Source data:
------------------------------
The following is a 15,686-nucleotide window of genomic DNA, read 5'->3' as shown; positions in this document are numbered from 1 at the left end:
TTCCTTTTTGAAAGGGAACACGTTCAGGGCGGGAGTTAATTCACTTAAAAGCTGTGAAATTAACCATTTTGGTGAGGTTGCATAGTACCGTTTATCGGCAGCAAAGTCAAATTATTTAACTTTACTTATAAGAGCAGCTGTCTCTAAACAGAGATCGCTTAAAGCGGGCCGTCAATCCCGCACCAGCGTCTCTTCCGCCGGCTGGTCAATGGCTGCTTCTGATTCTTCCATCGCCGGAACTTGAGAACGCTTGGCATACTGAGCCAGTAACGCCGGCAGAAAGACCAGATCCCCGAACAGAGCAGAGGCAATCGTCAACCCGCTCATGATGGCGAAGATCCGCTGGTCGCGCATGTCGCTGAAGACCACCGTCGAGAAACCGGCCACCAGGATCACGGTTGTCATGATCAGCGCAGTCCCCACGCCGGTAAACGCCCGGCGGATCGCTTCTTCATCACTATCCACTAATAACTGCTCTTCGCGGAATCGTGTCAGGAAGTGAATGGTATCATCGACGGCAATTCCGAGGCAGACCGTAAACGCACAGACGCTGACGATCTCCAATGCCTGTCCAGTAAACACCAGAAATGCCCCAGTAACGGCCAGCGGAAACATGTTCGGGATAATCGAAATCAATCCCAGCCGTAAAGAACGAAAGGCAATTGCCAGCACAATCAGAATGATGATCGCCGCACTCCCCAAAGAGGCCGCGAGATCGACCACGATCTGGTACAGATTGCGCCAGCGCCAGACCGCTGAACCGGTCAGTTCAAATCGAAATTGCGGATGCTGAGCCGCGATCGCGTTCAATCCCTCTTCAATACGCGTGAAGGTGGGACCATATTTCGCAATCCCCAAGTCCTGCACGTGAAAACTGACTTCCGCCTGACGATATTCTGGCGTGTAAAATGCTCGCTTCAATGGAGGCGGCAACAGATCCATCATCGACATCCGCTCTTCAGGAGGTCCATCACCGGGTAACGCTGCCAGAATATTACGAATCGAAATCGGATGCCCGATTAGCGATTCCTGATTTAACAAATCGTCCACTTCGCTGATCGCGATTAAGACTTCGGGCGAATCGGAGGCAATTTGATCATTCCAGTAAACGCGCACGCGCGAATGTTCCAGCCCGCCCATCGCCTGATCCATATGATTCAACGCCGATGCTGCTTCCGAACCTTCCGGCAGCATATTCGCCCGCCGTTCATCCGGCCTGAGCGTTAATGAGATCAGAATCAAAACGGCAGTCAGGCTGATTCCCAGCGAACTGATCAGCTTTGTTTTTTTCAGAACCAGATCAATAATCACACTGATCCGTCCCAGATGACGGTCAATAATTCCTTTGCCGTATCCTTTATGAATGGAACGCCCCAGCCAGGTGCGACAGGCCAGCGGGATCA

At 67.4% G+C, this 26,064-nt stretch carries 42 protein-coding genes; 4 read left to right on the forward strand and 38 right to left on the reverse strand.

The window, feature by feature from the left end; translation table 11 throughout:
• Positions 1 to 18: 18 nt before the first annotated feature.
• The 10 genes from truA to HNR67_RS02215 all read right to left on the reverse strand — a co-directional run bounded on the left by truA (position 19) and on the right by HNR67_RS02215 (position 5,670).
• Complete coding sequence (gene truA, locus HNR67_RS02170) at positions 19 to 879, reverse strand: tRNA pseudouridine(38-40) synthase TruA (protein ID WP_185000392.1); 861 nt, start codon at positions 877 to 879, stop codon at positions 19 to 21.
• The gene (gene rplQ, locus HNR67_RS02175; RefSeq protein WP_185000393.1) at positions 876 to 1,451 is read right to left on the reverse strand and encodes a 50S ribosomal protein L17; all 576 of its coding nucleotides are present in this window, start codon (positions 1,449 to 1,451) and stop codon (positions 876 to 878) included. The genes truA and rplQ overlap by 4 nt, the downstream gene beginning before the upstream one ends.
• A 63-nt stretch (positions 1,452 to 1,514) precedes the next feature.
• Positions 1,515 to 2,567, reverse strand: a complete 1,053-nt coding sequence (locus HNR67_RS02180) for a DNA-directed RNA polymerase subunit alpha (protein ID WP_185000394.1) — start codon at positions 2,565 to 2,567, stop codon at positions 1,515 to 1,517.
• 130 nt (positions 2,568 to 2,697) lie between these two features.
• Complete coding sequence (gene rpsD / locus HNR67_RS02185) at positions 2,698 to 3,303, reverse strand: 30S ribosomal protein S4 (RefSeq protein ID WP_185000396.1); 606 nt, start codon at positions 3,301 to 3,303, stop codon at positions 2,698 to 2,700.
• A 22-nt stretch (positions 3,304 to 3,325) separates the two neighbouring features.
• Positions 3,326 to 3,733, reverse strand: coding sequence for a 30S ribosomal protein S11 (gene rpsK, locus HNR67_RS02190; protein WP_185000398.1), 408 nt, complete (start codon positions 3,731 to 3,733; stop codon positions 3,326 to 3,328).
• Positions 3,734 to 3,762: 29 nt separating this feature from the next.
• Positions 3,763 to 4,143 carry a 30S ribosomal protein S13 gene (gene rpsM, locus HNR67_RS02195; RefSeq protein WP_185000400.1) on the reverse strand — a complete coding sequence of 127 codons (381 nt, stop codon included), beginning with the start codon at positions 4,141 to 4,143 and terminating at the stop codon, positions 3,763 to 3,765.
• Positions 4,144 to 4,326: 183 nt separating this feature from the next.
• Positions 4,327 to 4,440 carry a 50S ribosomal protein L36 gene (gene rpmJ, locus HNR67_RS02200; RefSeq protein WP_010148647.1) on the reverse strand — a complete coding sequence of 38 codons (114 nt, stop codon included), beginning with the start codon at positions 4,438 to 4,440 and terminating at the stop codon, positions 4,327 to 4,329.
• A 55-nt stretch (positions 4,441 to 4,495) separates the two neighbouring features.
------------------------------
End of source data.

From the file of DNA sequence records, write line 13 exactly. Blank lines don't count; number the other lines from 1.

• A 22-nt stretch (positions 3,304 to 3,325) separates the two neighbouring features.